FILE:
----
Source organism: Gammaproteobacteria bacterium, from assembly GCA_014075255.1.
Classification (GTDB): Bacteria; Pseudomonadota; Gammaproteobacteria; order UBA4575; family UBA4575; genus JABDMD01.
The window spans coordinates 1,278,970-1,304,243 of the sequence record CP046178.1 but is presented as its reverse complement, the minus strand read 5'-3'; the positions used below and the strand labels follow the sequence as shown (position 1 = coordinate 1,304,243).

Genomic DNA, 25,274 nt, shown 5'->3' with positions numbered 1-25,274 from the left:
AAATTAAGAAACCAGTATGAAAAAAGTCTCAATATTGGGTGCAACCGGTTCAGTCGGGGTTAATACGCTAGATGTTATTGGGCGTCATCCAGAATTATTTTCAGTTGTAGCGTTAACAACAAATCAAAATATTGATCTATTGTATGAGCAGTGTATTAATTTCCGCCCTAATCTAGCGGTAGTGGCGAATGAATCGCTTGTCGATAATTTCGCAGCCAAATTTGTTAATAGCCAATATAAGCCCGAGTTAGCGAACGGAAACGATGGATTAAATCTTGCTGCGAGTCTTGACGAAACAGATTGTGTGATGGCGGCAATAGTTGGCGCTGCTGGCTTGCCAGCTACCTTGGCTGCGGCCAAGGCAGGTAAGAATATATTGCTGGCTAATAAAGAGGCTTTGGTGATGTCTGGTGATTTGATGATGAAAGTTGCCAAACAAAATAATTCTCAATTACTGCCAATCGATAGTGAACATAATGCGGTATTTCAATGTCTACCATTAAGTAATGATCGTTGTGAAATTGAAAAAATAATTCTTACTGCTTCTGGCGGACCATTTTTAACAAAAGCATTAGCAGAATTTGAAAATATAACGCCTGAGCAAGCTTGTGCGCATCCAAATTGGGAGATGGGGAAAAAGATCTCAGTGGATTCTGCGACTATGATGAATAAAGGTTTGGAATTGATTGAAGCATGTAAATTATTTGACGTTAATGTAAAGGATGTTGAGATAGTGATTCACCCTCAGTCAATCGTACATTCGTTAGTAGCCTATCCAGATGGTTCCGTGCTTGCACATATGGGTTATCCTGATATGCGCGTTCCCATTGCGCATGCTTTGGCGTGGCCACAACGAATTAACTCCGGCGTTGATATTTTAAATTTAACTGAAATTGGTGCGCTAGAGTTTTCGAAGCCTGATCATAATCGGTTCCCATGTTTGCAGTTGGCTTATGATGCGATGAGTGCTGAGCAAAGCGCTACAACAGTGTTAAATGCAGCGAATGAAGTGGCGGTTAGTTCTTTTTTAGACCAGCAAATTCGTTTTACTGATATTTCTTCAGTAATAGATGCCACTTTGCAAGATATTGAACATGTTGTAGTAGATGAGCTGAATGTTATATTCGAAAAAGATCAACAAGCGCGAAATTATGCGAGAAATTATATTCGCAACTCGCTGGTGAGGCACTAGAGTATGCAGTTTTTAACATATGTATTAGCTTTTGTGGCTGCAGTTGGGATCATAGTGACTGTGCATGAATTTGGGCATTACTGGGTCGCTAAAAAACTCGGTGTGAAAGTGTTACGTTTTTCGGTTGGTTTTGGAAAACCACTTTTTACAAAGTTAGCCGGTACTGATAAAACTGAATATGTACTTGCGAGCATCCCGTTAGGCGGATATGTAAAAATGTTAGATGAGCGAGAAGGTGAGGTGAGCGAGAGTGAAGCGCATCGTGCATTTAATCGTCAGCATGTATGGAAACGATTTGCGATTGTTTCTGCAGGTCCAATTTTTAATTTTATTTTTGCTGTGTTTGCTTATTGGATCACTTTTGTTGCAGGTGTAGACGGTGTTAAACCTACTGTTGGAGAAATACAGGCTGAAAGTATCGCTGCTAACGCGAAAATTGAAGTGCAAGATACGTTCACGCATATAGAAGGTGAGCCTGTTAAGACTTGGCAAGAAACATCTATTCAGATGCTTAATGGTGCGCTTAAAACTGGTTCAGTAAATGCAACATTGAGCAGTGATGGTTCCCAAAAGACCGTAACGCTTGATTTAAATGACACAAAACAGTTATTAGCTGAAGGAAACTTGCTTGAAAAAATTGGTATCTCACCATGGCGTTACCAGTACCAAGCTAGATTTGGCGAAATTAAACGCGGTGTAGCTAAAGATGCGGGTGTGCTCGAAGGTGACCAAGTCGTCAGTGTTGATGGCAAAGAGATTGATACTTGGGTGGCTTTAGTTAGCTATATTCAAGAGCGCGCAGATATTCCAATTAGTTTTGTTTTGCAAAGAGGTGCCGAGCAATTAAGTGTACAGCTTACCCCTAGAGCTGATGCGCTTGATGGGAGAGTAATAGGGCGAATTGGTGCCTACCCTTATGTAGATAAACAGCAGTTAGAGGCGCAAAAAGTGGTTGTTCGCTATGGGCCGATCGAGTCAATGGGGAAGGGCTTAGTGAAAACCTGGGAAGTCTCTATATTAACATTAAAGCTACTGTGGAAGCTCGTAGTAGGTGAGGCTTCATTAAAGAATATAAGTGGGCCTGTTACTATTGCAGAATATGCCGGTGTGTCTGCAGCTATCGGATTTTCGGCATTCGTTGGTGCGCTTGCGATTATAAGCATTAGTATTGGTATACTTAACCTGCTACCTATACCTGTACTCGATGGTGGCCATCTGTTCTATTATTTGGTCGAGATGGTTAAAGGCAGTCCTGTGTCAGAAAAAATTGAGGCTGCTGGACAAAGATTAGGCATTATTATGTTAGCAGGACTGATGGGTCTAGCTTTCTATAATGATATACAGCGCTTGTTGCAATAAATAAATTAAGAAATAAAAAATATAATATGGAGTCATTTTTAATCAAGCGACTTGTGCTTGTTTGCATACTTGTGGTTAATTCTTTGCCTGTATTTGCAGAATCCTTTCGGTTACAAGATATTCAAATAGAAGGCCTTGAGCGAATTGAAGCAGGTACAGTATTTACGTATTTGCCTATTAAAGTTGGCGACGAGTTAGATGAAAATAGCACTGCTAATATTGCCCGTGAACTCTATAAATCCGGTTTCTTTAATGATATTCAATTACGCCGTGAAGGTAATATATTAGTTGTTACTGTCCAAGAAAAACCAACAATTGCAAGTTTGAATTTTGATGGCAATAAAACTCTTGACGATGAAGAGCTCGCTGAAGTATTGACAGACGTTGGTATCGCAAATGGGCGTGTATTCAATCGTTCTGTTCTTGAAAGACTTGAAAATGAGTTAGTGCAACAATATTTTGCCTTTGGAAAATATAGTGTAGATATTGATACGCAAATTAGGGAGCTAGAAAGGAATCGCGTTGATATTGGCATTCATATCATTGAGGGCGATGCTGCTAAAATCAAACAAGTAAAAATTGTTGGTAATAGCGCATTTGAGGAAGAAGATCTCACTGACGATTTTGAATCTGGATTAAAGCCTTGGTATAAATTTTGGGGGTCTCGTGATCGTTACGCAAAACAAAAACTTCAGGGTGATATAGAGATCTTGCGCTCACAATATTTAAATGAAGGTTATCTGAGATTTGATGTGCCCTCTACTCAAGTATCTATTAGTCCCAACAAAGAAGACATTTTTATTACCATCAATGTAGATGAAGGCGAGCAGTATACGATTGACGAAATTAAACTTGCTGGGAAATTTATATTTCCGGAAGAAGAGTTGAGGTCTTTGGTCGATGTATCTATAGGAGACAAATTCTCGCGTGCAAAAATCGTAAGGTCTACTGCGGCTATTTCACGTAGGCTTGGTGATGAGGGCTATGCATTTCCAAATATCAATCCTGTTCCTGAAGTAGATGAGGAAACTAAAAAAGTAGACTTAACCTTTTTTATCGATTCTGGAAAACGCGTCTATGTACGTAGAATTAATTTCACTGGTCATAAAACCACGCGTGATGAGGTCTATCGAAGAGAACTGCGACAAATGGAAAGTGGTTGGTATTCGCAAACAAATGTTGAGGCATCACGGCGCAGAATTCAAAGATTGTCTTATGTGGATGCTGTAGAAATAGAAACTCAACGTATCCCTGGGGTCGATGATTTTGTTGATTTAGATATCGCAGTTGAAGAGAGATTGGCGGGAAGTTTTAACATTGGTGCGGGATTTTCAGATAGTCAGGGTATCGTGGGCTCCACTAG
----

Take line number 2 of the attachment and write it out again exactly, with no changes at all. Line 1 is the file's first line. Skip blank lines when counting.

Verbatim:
Classification (GTDB): Bacteria; Pseudomonadota; Gammaproteobacteria; order UBA4575; family UBA4575; genus JABDMD01.